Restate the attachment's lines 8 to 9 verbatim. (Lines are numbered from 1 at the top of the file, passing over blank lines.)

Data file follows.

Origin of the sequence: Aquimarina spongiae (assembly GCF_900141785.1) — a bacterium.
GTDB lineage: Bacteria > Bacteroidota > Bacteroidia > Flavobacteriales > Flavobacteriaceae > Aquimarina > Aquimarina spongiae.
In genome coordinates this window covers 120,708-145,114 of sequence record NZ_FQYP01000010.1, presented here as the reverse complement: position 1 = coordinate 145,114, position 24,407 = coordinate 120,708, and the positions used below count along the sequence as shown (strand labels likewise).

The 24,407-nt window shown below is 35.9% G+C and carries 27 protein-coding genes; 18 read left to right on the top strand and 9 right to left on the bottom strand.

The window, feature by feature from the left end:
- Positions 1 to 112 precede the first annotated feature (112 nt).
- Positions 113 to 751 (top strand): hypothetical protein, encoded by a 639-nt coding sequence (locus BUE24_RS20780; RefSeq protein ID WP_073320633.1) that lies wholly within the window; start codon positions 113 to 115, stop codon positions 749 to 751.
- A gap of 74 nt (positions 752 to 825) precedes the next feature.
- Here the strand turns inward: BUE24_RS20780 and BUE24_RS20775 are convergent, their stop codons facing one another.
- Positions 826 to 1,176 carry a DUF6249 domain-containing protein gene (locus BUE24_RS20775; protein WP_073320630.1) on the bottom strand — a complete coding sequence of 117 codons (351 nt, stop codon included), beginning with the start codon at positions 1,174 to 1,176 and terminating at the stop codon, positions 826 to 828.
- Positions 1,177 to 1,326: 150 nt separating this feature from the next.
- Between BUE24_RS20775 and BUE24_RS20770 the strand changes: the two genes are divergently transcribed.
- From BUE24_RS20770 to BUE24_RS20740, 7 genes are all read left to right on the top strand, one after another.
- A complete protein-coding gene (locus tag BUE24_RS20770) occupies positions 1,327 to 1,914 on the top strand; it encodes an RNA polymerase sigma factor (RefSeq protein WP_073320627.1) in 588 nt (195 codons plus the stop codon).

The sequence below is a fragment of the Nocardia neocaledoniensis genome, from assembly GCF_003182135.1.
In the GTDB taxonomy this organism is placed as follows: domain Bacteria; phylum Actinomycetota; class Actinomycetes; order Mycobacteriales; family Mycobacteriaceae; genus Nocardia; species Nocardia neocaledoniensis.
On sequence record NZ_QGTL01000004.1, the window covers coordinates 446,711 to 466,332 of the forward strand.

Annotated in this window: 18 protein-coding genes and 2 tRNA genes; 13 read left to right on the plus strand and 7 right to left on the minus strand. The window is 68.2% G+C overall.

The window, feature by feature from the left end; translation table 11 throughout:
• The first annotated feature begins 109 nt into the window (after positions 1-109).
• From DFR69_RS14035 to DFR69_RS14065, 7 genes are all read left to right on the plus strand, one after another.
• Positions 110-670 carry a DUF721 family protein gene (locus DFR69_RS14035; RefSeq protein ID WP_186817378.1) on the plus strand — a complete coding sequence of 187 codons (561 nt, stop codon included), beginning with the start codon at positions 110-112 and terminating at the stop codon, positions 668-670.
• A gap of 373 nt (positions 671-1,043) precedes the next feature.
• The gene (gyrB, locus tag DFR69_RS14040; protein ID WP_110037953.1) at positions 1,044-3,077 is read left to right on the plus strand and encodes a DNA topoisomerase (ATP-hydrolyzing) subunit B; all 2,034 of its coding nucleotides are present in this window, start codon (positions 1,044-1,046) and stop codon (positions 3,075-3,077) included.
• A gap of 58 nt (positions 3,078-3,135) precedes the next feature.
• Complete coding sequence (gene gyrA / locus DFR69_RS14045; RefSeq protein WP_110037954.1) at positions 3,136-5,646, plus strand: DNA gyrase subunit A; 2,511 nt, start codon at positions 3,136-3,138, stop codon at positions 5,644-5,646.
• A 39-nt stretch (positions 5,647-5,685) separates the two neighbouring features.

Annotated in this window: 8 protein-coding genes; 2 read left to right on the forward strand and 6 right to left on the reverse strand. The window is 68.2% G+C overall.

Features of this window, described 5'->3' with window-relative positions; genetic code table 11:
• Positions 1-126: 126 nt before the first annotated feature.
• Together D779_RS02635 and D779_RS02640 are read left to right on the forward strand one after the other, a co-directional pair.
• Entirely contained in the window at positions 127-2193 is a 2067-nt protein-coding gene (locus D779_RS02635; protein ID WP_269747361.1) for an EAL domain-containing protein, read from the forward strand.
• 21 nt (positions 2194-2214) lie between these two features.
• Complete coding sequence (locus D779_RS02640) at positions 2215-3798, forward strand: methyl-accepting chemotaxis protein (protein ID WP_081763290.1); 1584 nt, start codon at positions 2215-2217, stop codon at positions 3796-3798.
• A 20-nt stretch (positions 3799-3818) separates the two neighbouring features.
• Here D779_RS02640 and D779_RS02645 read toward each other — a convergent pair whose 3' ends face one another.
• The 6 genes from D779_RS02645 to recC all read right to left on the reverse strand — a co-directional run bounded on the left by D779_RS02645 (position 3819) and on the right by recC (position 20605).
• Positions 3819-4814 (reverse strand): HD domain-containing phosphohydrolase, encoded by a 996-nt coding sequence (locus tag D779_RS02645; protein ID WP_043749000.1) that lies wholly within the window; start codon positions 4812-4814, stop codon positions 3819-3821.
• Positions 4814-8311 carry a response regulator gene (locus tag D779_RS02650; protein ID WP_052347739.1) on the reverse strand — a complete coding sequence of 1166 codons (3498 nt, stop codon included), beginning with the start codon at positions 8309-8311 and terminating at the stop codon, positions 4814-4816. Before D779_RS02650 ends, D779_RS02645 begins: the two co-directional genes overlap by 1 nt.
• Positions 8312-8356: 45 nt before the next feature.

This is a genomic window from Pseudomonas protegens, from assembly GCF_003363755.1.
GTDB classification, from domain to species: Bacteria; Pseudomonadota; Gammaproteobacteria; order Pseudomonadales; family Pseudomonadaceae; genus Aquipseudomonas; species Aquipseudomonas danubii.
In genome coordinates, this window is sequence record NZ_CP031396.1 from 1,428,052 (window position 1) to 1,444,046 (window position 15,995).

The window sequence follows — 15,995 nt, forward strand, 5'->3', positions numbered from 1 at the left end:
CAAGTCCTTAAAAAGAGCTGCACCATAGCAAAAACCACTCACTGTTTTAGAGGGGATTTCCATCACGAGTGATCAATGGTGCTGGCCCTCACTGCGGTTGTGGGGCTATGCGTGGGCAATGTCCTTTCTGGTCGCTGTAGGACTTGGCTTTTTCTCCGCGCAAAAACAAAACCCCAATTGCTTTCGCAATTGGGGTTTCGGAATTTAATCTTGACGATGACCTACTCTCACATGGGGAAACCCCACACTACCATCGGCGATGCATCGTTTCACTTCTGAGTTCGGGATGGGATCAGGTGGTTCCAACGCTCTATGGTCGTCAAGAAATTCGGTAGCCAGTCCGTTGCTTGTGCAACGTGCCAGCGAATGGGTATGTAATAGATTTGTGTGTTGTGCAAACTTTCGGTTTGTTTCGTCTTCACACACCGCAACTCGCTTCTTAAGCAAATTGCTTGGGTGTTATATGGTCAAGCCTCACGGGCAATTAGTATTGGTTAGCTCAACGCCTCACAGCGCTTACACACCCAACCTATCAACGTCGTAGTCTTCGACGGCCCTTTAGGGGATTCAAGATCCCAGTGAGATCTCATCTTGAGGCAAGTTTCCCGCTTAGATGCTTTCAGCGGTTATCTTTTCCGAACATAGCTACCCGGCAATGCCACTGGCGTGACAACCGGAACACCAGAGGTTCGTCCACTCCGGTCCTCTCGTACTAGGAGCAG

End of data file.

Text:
- A gap of 74 nt (positions 752 to 825) precedes the next feature.
- Here the strand turns inward: BUE24_RS20780 and BUE24_RS20775 are convergent, their stop codons facing one another.